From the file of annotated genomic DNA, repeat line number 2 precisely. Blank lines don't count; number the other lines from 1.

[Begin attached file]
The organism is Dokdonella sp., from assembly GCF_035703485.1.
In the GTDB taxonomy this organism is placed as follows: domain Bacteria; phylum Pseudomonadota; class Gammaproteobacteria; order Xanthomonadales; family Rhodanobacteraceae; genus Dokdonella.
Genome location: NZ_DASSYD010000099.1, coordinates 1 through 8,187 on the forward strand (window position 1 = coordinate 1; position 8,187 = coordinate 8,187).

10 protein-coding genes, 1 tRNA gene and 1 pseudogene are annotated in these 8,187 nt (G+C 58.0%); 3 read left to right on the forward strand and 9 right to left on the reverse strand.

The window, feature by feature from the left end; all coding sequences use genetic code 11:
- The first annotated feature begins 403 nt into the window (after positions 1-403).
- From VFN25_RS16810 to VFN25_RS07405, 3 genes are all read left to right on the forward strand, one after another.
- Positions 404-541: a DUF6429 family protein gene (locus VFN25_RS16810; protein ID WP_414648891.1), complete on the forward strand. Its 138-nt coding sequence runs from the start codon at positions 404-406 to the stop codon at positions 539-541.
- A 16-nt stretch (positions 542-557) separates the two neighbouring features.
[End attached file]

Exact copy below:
In the GTDB taxonomy this organism is placed as follows: domain Bacteria; phylum Pseudomonadota; class Gammaproteobacteria; order Xanthomonadales; family Rhodanobacteraceae; genus Dokdonella.